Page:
Sometimes a bigger tone block is not necessarily better - but sometimes it can be. It all depends if are already happy or are looking for something else. I have listened to your guitar and I cannot fault it, it already has an incredible sound. It has a lovely balance of full-bodied mid-range, treble presence, dynamic tonality and sustain. These are things that may not even be physically attainable in my Raptor project, but I do hope to bring it closer... or at least have fun trying.eMs wrote:Wow, great job! I want a brass tone block for my Wolfie!!! (the original is really thin (looks like brass), but stills sounds great so I wonder if I use a bigger one will sound even better!!!)
What makes a guitar great is when all it's parts are working together towards the sound you want - so that the total is hopefully greater than the sum of it's parts. Sometimes no matter what you do this does not happen, but when a guitar already sounds great, changing even one part can disrupt the cohesion of it's medley and you may end up with less mojo.
In my limited experience (it's ok if others disagree) the parts (in a tremolo equipped guitar) that affect the tone/sustain by strength of influence are:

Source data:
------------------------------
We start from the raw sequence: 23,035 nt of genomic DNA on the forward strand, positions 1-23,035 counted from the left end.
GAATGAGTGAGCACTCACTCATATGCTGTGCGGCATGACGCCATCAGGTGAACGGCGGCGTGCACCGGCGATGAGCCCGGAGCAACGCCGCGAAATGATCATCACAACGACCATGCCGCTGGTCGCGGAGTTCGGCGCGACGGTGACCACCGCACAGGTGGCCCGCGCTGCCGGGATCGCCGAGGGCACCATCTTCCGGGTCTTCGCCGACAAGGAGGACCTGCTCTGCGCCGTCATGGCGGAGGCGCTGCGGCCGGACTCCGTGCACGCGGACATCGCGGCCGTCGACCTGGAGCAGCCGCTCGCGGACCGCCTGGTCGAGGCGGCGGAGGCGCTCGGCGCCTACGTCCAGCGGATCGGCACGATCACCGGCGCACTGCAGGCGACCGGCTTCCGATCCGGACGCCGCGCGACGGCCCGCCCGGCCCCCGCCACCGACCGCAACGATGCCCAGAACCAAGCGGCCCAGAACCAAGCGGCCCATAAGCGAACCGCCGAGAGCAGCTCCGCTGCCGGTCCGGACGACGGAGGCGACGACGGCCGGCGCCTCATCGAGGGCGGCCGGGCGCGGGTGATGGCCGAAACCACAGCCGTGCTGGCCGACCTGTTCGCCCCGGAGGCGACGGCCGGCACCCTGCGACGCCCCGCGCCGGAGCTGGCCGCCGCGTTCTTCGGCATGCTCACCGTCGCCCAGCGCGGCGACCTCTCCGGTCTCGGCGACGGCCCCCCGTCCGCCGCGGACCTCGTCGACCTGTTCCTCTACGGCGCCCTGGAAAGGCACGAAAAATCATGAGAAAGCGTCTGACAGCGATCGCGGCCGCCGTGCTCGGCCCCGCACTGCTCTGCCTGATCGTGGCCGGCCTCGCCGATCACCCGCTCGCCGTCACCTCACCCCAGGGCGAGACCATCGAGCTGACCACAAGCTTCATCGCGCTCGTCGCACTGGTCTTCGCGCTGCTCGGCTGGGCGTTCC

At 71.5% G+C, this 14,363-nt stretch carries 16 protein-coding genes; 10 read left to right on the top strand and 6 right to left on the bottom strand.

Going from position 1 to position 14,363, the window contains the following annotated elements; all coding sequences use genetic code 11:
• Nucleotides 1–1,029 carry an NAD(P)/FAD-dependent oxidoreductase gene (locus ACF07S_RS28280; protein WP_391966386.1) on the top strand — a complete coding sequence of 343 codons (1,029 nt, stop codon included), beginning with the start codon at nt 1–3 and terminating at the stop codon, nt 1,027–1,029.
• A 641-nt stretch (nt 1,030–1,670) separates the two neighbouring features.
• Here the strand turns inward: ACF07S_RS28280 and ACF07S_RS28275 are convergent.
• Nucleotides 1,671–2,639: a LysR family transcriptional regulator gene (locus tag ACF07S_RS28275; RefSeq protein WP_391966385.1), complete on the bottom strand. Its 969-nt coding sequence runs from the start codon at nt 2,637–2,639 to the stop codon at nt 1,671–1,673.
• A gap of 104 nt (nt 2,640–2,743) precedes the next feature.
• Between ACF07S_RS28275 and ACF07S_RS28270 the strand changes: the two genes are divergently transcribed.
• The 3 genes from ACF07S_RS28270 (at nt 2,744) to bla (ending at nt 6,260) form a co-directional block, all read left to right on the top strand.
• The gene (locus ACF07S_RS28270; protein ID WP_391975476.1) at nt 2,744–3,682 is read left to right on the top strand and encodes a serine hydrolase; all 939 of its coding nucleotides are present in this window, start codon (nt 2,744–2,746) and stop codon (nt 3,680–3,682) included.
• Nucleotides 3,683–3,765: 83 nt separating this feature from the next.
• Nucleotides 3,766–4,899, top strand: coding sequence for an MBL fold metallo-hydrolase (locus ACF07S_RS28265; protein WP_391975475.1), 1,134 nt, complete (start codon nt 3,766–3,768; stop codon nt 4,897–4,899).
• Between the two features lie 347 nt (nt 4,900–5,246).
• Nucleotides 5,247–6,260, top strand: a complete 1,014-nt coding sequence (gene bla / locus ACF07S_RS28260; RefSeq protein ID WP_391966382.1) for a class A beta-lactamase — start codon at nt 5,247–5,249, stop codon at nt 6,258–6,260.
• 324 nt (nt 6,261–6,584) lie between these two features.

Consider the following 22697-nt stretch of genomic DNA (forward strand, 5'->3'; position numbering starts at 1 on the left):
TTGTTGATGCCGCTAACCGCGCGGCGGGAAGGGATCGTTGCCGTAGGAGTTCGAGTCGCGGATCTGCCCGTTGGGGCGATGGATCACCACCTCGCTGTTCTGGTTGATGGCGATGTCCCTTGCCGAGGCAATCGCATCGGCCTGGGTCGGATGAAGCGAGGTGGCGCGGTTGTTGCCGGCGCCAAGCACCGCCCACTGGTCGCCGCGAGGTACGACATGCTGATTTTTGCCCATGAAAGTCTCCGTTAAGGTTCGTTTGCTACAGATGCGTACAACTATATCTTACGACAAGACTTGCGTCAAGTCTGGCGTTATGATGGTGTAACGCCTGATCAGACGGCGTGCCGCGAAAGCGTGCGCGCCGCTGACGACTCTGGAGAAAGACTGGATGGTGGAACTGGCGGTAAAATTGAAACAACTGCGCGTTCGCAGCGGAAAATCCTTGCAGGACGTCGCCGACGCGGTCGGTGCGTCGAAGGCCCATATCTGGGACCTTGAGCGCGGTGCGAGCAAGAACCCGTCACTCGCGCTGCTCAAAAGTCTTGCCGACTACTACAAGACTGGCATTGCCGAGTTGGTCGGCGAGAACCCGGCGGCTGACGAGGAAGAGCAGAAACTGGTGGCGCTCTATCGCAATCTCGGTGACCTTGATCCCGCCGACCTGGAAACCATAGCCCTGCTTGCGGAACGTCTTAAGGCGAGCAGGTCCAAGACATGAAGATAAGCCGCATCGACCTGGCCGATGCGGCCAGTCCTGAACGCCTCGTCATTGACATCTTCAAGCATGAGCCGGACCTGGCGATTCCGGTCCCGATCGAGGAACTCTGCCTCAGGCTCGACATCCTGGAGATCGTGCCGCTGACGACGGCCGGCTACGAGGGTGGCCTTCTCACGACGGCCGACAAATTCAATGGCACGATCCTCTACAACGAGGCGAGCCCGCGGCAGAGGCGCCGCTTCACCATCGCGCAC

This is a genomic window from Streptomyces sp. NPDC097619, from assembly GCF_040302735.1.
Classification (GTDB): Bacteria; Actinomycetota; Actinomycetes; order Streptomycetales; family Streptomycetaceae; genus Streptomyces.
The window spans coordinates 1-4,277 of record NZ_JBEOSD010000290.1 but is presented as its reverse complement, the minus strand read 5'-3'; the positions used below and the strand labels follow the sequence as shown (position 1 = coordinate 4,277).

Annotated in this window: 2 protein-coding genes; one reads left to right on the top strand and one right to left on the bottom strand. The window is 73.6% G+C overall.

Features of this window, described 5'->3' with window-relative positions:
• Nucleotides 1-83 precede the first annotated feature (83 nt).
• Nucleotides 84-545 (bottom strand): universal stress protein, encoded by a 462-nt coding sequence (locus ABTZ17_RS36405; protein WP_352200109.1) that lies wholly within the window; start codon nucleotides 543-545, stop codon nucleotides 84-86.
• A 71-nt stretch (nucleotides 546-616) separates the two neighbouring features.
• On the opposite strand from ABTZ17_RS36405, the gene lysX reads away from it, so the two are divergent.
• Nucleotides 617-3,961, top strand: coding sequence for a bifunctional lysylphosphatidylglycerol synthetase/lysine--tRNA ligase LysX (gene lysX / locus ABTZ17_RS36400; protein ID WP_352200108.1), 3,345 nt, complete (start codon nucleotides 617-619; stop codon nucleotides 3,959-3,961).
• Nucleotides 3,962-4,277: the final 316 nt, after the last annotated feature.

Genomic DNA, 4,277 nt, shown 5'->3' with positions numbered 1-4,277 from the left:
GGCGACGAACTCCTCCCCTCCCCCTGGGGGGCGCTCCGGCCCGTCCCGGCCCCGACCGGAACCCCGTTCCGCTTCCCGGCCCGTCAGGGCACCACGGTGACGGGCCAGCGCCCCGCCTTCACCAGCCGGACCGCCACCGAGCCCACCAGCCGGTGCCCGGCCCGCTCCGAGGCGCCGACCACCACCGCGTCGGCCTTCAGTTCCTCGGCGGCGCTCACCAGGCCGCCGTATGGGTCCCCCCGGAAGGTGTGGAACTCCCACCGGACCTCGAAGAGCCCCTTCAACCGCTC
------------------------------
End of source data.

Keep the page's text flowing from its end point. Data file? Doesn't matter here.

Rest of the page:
1) The wood (body and neck)
2) The trem block then strings then bridge saddles then trem springs
3) The pick-ups (it can only augment or diminish whatever resonance the guitar is already producing)
4) The wiring (resistance and capacitance in a passive circuit) this colors the pick-up output
5) The amp and it's settings and special effects
Although some are more influential than others, they must all work together for the musician... and not all musicians are after the same thing.
I have modified a guitar with a plywood body that SINGS! Not because it's body was great, or the pick-ups were expensive, etc... but I somehow fluked a balance of inexpensive parts that worked together harmoniously. I rewound the stock pickups, and screwed it directly onto the body with solid wood spacers rather than springs. I tried this on another guitar and it didn't work at all.
This is why I love this hobby of mine... it's like panning for gold in a stream of rubble. Sometimes I end up with a fist full of dirt, sometimes a gem!
If you cannot contain your curiosity, then by all means try a thicker brass block but make sure your modifications can be reversed back to the original without altering or damaging the guitar (if there's no improvement).